Lou Barlow, The Artist Essay, Research Paper Arguably the most productive songwriter of his generation, Lou Barlow is also the one of the most influential; thanks to his low-fidelity legacy, any geek with a guitar, a four-track machine and an unrequited crush on a girl could become an underground pop star.
Lou Barlow, The Artist Essay, Research Paper
Arguably the most productive songwriter of his generation, Lou Barlow is also the one of the most influential; thanks to his low-fidelity legacy, any geek with a guitar, a four-track machine and an unrequited crush on a girl could become an underground pop star. Although born in Dayton, Ohio on July 17, 1966, Barlow was raised primarily in Amherst, Massachusetts, where during high school he joined forces with fellow introverted outsider J Mascis in the hardcore band Deep Wound. After the group’s break-up in 1983, Barlow and Mascis reunited in Dinosaur (later Dinosaur Jr.), one of the most acclaimed indie-bands of the era.
Long-simmering tensions between Mascis and Barlow, who rarely spoke to each another, hastened the latter’s exit from the group after 1988’s superb Bug. After his dismissal, Barlow turned his focus to Sebadoh, a side-project which he had begun with multi-instrumentalist Eric Gaffney several years prior. While Dinosaur Jr. had won acclaim for its solid guitar sound, Sebadoh was initially conceived as a bare-bones, deliberately low-fidelity home recording project spotlighting Barlow’s pensive, emotional songs and Gaffney’s noise collages. Over the course of a barrage of singles and sprawling albums like 1989’s The Freed Man, 1990’s Weed Forestin and 1991’s Sebadoh III, the group added drummer and songwriter Jason Loewenstein. While still defiantly anti-commercial, their music grew more complex and fully-developed, and moved progressively away from its primitive origins.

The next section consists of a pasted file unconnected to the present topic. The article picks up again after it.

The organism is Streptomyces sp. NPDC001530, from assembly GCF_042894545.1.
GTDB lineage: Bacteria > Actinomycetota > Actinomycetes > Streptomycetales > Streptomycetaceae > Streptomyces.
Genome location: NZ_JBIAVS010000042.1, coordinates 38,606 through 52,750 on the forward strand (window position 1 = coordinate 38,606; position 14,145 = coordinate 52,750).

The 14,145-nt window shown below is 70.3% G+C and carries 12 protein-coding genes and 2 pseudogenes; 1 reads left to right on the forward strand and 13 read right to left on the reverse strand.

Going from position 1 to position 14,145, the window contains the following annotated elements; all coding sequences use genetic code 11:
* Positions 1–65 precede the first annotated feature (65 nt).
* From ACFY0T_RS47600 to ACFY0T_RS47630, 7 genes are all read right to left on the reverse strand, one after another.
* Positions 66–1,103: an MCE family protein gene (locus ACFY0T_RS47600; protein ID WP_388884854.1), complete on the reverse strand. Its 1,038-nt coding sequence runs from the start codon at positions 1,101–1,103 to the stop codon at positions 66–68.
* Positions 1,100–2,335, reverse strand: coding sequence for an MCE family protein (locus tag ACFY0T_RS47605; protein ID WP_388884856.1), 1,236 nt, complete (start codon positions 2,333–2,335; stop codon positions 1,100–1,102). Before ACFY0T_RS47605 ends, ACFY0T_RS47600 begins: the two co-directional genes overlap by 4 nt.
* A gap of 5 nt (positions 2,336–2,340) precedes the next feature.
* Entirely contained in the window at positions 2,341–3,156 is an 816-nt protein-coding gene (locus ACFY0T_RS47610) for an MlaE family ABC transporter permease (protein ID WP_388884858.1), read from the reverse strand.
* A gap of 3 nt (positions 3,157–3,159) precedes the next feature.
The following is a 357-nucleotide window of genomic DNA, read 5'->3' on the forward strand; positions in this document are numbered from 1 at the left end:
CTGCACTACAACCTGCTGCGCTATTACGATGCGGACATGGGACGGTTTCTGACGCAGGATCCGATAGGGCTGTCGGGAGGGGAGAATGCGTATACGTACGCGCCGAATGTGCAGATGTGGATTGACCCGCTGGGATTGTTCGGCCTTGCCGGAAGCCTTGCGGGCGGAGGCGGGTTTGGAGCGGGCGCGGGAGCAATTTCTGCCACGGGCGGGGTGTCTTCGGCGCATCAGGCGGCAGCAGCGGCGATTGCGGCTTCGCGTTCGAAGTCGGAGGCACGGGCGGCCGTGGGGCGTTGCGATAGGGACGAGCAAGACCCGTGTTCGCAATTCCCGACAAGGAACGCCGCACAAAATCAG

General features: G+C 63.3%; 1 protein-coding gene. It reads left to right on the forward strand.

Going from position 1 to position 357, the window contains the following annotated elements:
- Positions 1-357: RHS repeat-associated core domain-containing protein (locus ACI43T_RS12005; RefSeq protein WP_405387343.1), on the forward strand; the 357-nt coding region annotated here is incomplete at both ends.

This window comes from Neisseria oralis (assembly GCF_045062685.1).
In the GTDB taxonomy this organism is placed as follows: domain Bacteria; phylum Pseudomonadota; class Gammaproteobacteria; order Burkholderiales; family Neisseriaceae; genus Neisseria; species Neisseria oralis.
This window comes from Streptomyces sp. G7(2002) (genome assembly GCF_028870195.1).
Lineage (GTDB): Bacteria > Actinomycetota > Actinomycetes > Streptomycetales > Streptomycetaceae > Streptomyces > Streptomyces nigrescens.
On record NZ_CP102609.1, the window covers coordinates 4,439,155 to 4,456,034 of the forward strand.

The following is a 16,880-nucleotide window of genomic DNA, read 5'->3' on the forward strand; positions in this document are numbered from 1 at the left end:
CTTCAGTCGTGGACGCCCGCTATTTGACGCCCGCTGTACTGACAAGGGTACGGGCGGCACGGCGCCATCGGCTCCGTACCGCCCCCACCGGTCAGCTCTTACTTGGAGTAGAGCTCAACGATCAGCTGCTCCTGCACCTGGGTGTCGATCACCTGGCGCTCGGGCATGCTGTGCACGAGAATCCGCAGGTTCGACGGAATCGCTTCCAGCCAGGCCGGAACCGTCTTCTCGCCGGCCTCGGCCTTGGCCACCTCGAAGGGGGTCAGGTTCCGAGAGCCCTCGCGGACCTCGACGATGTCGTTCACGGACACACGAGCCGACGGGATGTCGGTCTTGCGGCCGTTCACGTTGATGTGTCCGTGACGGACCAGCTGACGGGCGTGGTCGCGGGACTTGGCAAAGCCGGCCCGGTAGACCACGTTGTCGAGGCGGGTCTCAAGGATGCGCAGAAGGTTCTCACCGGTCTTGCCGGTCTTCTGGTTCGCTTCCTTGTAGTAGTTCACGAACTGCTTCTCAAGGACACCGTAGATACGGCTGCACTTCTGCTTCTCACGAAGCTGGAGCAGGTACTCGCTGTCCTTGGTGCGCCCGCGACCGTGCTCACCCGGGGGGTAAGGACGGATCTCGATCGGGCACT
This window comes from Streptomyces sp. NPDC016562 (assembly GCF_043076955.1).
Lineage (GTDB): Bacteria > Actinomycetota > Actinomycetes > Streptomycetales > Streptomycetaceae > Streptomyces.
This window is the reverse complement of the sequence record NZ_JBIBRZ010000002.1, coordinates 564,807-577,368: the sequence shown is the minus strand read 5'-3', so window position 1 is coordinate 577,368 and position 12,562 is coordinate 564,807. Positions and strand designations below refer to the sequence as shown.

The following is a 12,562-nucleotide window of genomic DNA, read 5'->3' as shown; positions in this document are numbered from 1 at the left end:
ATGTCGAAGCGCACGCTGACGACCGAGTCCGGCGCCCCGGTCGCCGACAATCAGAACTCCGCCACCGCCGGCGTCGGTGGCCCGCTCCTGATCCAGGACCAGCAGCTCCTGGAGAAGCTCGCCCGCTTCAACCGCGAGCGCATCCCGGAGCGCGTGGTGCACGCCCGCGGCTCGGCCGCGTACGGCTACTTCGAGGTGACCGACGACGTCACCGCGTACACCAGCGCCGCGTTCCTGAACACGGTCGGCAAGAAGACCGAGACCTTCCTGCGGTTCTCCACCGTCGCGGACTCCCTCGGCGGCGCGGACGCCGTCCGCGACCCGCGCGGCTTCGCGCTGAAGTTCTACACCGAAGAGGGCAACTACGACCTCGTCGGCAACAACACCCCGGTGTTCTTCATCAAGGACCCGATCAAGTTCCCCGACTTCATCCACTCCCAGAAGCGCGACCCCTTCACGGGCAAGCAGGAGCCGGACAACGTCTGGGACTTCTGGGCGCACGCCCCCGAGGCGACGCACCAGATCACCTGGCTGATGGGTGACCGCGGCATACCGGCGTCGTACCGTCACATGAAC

No doubt as a reaction to Sebadoh’s growth, Barlow started the first of many concurrent side-projects, dubbed Sentridoh, and released the Losers cassette in 1991. For all intents and purposes a solo project, Sentridoh allowed the staggeringly productive performer room to explore not only his shambling acoustic folk-pop but also whatever other ideas he felt like entertaining. A series of other releases followed, most of them on cassette, although the highlights were compiled on CD collections like 1994’s Winning Losers, A Collection of Home Recordings, and The Original Losing Losers and Lou Barlow and His Sentridoh, which featured the majestic love song “Forever Instant.” Another Collection of Home Recordings, released under the name Lou Barlow & Friends and featuring Bob Fay (Gaffney’s replacement in Sebadoh), appeared in 1995.
In 1994, Barlow also teamed with fellow singer and songwriter John Davis in the Folk Implosion, another home-recording outlet, albeit one marked by odd stylistic detours into blue-eyed funk, John Lennon-like pop and noise abrasion. Following a series of EPs and singles, in 1995 the Folk Implosion recorded a number of songs for filmmaker Larry Clark’s acclaimed feature Kids. The soundtrack’s infectious “Natural One” became a surprise Top 40 hit later that year, further raising Barlow’s increasingly high profile. After Sebadoh’s acclaimed 1996 LP Harmacy, Barlow recorded the Folk Implosion’s Dare to Be Surprised for release in the spring of 1997. A steady flow of Sebadoh, Folk Implosion and solo releases continued in the years to come.
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